4. Planting and Population
Soybeans are planted according to seeds per acre. This is indicated on the bag by seed size. Soybeans are sold by the unit, which is 140,000 seeds. If your target population is 200,000 seeds per acre, a quick calculation of planting population divided by seeds per pound will indicate the seeding rate in pounds per acre.
Factoring in germination, emergence rate and mortality can help to ensure that you reach your targeted plant population. A good rule is to assume X germination, X emergence rate and X mortality. You can calculate what you need to seed working back from those three factors.
5. Planting Date and Depth
Date and soil temperature have always been major discussion points. Should soybeans be planted according to soil temperature, or should you wait for a certain calendar date? Each year, this can be different.
Soybeans should not be planted into cold soil, such as below five degrees Celsius. A preferable temperature is when soil has reached nine or 10 degrees Celsius. Some years, however, this may not take place until the end of May. My preference is to plant on the upside of the weather forecast. If the next three to four days are calling for warm daytime temperatures and soil temperature is rising, then planting can begin, depending again on where your farm is located.
If early spring frost is a concern, then waiting until mid-May to start is reasonable. Do not plant before a rain since spring rains can cause the soil to cool down. This can result in very slow emergence for the soybeans.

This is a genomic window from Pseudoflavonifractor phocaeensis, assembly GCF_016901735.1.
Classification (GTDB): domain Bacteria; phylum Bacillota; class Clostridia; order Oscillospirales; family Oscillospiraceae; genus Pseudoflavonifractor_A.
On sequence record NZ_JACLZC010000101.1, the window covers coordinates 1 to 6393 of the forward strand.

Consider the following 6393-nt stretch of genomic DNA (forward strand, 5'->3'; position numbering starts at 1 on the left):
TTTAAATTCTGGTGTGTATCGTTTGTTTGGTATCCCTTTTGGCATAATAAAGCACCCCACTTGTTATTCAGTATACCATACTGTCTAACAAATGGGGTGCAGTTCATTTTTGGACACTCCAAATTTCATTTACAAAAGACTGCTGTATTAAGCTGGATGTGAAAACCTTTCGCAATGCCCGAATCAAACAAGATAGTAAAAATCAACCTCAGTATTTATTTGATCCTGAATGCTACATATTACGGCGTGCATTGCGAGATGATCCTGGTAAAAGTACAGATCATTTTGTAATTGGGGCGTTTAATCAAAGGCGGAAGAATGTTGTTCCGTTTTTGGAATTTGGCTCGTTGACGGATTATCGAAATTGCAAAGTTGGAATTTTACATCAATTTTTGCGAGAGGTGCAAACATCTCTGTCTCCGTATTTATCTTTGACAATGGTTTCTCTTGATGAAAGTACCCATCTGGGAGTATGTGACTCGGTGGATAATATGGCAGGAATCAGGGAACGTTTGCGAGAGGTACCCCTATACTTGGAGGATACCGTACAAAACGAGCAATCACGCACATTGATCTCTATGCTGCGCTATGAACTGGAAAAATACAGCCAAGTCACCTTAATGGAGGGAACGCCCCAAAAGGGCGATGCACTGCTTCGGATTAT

Planting depth should be into moisture and not on top of moisture. This depth should be in the one to 1.5” range. Shallow planting can run the risk of the soil drying out and the seed germinating. This causes the seed to run out of moisture, resulting in death of the seed. Planting too deep means colder soil, further distance and more energy needed to emerge and a shorter first pod height as that first pod’s height is somewhat genetically fixed.
6. Row Spacing
Narrow rows of 10” or less are beneficial for first-time growers because the soybeans will cover the ground more quickly, which will help with later season weed competition. Short-season varieties, in some research trials, have shown better results on narrow rows as opposed to wider 30” rows. Narrow rows also take advantage of daylight. Soybeans are daylight sensitive and the more light they receive, the better they grow and mature.
7. Seed Treatments
Depending on the farm’s history and soybeans in rotation, seed treatments can help the soybeans emerge and fight off any early-season soil-borne disease and insect pressure. Seed treatments can also help soybeans in early-season planting with cooler soils to emerge quicker and healthier.
Check back next week for the second half of my tips for successfully growing soybeans. Subscribe below to receive updates when new reports and articles are posted on the Richardson Results website.